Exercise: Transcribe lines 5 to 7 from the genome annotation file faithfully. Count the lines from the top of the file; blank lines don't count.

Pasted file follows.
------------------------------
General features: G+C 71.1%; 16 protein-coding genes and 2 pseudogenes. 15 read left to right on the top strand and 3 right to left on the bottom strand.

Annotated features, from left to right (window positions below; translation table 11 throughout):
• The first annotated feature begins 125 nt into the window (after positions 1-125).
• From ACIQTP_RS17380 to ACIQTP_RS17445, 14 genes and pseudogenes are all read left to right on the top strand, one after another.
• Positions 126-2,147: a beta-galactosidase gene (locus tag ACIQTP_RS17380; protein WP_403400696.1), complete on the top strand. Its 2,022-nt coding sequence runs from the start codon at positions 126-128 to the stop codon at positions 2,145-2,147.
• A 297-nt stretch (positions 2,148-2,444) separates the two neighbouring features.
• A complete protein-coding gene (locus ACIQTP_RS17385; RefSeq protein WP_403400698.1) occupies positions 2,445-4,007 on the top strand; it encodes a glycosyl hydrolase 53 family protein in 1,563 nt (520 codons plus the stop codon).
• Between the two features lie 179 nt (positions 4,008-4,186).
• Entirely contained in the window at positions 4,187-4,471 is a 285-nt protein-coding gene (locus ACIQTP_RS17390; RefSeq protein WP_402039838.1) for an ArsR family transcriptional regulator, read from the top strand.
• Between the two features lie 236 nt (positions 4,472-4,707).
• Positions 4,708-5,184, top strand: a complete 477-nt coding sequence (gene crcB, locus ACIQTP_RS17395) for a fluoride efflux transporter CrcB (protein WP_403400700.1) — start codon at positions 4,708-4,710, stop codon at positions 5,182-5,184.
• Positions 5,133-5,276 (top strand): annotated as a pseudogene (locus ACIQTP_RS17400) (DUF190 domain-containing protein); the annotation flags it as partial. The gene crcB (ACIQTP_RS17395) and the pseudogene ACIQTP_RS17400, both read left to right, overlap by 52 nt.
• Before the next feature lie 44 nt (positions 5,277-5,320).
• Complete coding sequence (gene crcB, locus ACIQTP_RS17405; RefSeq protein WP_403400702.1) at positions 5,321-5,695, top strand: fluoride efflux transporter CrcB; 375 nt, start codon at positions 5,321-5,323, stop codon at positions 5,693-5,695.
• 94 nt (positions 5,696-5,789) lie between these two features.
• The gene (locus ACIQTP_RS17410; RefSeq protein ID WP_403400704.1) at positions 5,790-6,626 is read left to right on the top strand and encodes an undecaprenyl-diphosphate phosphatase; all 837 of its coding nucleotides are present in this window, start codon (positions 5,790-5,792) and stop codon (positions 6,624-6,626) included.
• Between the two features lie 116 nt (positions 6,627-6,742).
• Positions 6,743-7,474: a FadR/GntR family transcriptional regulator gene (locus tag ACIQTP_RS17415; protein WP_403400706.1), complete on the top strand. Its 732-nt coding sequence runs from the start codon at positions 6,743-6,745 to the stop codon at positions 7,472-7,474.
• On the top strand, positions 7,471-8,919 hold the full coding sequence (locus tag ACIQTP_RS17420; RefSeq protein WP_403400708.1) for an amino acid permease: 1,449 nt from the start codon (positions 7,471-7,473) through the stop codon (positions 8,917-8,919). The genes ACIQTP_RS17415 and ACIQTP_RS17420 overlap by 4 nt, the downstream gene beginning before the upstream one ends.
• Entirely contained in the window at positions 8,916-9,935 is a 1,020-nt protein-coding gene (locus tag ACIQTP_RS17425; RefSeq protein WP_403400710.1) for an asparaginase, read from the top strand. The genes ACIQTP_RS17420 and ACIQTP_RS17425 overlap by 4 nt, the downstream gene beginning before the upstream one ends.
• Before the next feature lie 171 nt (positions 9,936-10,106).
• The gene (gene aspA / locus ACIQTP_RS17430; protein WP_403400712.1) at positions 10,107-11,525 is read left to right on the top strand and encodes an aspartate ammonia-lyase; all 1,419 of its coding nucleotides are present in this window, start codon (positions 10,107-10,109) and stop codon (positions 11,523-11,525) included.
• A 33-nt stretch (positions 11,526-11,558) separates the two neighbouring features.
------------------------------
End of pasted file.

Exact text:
• Positions 126-2,147: a beta-galactosidase gene (locus tag ACIQTP_RS17380; protein WP_403400696.1), complete on the top strand. Its 2,022-nt coding sequence runs from the start codon at positions 126-128 to the stop codon at positions 2,145-2,147.
• A 297-nt stretch (positions 2,148-2,444) separates the two neighbouring features.
• A complete protein-coding gene (locus ACIQTP_RS17385; RefSeq protein WP_403400698.1) occupies positions 2,445-4,007 on the top strand; it encodes a glycosyl hydrolase 53 family protein in 1,563 nt (520 codons plus the stop codon).